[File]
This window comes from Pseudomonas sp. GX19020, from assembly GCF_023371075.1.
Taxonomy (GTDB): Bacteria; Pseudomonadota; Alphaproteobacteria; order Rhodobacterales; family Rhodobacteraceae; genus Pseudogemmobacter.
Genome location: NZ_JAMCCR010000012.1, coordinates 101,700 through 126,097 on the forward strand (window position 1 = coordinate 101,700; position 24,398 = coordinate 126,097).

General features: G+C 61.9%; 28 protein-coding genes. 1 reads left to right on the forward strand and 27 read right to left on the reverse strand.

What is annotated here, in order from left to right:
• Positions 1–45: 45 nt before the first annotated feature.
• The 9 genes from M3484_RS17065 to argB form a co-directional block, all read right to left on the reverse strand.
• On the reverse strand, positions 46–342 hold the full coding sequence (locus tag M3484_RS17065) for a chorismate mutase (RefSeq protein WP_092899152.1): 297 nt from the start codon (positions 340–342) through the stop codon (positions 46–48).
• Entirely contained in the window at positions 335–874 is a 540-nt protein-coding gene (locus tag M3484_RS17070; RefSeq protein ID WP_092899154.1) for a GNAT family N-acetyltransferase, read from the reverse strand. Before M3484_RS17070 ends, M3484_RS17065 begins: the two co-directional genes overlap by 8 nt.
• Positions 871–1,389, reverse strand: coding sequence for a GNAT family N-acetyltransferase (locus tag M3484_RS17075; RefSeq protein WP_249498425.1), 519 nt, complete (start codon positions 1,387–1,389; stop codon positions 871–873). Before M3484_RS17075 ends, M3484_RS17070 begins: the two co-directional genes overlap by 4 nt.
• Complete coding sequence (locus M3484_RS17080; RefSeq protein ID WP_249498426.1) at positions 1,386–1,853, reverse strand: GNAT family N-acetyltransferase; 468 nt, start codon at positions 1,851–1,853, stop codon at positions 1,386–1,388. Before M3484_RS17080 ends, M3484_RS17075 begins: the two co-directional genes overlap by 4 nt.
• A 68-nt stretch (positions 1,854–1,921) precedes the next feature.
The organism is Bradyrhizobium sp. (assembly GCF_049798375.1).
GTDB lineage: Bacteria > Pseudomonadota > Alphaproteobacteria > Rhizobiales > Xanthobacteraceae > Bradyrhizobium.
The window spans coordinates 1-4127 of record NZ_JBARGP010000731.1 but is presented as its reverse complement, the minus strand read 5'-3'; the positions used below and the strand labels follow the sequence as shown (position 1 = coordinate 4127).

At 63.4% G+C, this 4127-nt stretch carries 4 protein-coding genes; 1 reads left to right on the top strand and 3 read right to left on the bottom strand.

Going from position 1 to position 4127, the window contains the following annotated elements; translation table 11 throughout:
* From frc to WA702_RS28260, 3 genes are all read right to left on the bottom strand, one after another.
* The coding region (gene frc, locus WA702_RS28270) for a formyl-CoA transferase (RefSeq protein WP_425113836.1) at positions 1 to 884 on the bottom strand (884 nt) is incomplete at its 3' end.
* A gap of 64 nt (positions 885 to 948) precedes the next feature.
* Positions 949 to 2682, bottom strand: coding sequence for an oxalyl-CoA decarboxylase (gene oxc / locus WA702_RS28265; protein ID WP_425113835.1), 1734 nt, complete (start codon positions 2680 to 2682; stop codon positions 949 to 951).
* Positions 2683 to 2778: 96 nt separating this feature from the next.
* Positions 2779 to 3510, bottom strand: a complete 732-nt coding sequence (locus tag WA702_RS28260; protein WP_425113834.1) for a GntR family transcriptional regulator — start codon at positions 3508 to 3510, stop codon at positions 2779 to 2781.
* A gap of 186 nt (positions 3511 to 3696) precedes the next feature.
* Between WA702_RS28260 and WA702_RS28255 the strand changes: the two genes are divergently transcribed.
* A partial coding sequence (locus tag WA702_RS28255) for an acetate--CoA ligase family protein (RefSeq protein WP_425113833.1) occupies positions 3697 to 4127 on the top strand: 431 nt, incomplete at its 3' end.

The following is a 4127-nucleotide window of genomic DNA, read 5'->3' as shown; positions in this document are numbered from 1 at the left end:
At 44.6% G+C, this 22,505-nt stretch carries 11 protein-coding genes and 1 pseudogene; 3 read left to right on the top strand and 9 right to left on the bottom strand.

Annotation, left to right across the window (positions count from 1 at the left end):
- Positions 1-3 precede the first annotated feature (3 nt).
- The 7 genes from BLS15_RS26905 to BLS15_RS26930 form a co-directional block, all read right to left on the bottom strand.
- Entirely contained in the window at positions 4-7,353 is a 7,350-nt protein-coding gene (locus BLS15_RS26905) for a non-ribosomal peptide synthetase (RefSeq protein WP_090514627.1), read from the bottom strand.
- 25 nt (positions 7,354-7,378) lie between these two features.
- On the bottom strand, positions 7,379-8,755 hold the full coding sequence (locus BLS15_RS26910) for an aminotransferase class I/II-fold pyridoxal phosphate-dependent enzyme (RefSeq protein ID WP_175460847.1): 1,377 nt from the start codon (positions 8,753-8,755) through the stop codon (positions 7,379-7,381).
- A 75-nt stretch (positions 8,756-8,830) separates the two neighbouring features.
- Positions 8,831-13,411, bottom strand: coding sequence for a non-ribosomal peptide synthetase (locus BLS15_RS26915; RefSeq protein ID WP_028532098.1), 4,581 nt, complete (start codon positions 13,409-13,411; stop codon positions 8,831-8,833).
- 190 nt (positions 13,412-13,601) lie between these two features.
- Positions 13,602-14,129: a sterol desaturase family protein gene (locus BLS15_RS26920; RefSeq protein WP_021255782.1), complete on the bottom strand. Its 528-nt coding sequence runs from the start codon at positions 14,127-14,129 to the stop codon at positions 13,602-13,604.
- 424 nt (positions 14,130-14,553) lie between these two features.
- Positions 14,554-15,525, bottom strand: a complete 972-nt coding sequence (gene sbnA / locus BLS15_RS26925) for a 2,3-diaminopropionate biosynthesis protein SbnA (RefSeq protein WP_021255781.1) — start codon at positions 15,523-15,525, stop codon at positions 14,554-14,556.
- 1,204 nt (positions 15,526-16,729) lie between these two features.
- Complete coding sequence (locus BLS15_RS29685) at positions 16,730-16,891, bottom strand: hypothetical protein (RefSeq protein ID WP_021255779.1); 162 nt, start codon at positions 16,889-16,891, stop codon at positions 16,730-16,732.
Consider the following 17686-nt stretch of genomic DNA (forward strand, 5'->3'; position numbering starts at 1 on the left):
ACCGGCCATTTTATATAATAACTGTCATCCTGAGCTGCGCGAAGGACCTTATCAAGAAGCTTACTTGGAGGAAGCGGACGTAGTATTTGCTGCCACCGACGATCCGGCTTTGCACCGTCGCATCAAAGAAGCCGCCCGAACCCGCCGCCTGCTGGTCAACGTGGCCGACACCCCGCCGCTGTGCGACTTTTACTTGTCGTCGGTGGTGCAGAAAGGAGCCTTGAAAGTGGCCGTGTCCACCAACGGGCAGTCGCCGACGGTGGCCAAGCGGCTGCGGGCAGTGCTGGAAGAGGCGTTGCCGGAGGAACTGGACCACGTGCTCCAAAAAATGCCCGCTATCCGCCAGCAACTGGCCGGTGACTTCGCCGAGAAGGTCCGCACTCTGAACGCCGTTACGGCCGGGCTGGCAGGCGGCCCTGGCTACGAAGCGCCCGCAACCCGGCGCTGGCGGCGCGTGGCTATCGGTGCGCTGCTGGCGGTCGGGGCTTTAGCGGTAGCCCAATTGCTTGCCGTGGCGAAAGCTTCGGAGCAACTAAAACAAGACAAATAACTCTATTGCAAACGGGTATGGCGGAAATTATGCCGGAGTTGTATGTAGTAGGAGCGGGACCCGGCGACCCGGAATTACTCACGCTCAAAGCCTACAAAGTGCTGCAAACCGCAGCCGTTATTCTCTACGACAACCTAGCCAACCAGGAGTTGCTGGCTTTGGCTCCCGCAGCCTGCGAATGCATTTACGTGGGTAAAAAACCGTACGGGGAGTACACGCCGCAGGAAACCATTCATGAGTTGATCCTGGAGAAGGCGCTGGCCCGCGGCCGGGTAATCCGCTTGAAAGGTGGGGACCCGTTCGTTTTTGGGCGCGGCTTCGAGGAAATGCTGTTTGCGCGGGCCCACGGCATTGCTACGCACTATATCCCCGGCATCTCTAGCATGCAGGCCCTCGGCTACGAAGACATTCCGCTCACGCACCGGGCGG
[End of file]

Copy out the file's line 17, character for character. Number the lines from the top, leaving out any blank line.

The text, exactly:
Going from position 1 to position 4127, the window contains the following annotated elements; translation table 11 throughout: